The living history museum experience : the relationships among visitors, physical objects, digital technology, and human interpreters

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dc.contributor.advisor Vishkaie, Rojin
dc.contributor.author Rudolph, Rebecca J.
dc.date.accessioned 2019-05-13T19:18:04Z
dc.date.available 2019-05-13T19:18:04Z
dc.date.issued 2019-05-04
dc.identifier.uri http://cardinalscholar.bsu.edu/handle/123456789/201715
dc.description.abstract The museum field is brimming with research about visitor experience. However, what is less studied is the relationship among the visitor and the different media contained within a single exhibit. This thesis seeks to understand the relationship between museum visitors, and the media of physical objects, human interpreters, and digital technology. Further, this thesis also seeks to understand how these media provide visitors with an educational and entertaining experience. By taking a mixed-methods approach that includes observation, surveys, and interviews with participants representing demographics of museum visitors, as well as interviews with experts in museum design, development, and interpretation, these relationships became clearer. The analysis of the results shows that participants preferred experiences that include a balance between the different media. Both participants and experts see the forms of media as secondary supporters of the main exhibit narrative as the different forms of media provide elements of education and entertainment. By becoming familiar with the relationship visitors have with the different media, museums and other visitor experience industries can more easily recognize how different media can present their stories and build more meaningful relationships with their visitors. en_US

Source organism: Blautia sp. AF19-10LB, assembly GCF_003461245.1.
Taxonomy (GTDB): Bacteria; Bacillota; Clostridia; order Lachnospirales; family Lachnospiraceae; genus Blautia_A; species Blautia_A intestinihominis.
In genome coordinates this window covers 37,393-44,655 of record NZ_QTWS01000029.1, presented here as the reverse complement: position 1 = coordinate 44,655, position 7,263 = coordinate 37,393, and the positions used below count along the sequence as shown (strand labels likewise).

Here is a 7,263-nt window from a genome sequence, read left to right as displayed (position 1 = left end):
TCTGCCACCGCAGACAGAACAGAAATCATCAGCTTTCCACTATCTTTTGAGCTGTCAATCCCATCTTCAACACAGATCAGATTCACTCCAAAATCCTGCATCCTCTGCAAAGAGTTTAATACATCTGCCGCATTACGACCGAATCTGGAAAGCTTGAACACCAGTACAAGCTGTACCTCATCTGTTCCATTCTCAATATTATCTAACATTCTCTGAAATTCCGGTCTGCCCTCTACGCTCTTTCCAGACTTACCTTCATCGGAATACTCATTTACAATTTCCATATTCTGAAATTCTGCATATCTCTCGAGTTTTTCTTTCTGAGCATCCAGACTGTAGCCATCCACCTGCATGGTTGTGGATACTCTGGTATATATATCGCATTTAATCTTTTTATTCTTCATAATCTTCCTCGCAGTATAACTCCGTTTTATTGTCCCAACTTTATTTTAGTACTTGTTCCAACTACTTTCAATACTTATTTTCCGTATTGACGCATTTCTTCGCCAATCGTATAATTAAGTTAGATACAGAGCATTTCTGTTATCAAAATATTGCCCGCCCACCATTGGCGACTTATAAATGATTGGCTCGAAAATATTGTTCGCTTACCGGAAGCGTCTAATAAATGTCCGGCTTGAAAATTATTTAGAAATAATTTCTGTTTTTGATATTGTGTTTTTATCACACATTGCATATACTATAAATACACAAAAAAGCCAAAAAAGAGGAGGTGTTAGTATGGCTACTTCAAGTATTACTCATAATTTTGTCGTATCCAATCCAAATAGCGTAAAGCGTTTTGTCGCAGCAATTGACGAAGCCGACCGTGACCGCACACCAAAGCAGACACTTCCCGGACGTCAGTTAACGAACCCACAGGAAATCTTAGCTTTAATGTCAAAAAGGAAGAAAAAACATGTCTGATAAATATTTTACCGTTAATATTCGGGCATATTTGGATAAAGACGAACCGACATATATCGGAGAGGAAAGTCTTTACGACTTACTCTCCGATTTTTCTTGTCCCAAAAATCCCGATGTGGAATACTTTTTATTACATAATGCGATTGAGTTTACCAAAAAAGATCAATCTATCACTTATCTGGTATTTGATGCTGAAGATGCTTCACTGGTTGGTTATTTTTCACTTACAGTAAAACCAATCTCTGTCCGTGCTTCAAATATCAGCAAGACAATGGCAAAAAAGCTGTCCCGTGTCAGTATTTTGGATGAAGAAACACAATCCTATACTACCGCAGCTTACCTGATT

dc.description.sponsorship Department of Journalism
dc.subject.lcsh Museum exhibits -- Indiana.
dc.subject.lcsh Historic sites -- Interpretive programs -- Indiana.
dc.subject.lcsh Historical museum visitors -- Indiana -- Attitudes.
dc.title The living history museum experience : the relationships among visitors, physical objects, digital technology, and human interpreters en_US
dc.description.degree Thesis (M.A.) en_US


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  • Master's Theses [5510]
    Master's theses submitted to the Graduate School by Ball State University master's degree candidates in partial fulfillment of degree requirements.

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